Justice is Not for All Essay

1553 Words 7 Pages
Justice is Not for All

Throughout the course of history, mankind has learned many things, and has continually strived in running the race towards the prize that has been set out for them. It’s undeniable that at times we do a great job, lighting the future with hope. However, other times the path ahead of us seems only to be filled with darkness. This impression could be given through many of today’s undisputable facts. Quite unfortunately, justice is not for all. Harper Lee’s novel, To Kill A Mocking Bird; the documentary, Eyes on the Prize: Education at Little Rock; Anthony Burns by Virginia Hamilton; and the certain poems all illustrate this fact.

In the view of Harper Lee, justice is a simple concept. To recognize the
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Tom himself is guilty of nothing but being in the wrong place at the wrong time. To Kill a Mockingbird contains criticism of the prejudice and moral laziness that allowed Southern society to have a double standard of justice.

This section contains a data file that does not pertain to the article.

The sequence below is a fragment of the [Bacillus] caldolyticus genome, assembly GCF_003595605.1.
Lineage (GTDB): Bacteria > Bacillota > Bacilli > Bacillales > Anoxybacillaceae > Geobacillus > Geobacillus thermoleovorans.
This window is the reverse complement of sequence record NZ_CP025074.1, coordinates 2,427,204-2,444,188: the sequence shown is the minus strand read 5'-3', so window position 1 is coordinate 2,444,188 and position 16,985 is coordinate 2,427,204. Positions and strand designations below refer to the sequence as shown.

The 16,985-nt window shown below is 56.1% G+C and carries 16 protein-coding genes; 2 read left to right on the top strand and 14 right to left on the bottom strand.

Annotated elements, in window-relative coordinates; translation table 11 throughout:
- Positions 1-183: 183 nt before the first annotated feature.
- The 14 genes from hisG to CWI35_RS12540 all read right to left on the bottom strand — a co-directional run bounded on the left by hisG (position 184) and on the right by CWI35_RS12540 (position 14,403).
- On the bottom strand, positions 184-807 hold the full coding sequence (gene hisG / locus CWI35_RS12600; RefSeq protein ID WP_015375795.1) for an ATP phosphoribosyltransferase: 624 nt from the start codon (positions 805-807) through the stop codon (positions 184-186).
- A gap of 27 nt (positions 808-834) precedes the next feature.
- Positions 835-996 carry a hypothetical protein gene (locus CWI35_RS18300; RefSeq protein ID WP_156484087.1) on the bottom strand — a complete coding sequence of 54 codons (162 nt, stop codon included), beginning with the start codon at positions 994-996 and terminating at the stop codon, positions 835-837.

Boo Radley, the eccentric recluse in To Kill a Mocking Bird is another "harmless creature" who becomes a victim of cruelty. Here again, the author seems to be emphasizing the universality of human nature. Tom Robinson's problems may be bound up with the complex social problem of racial prejudice, but any neighborhood can have its Boo Radley, all but forgotten except as the subject of gossip and rumor. By the final chapters of the novel, we learn that good and justice do not necessarily triumph every time. Harmless individuals such as Tom Robinson and Boo Radley can become victims through no fault of their own. And sometimes "the system" can do nothing to defend them.
Boo Radley’s situation is similar to that of the man in the poem A Negro Labourer in Liverpool.
I stared;
Our eyes met
But on his dark Negro face
No sunny smile,
No hope or a longing for a hope promised;
Only the quick cowed dart of eyes
Piercing through impassive crowds
Searching longingly for a face
That might flicker understanding

Tragic, isn’t it? A man comes from his motherland with new hope, only to be disappointed. No one cares, and his hope “lies in the

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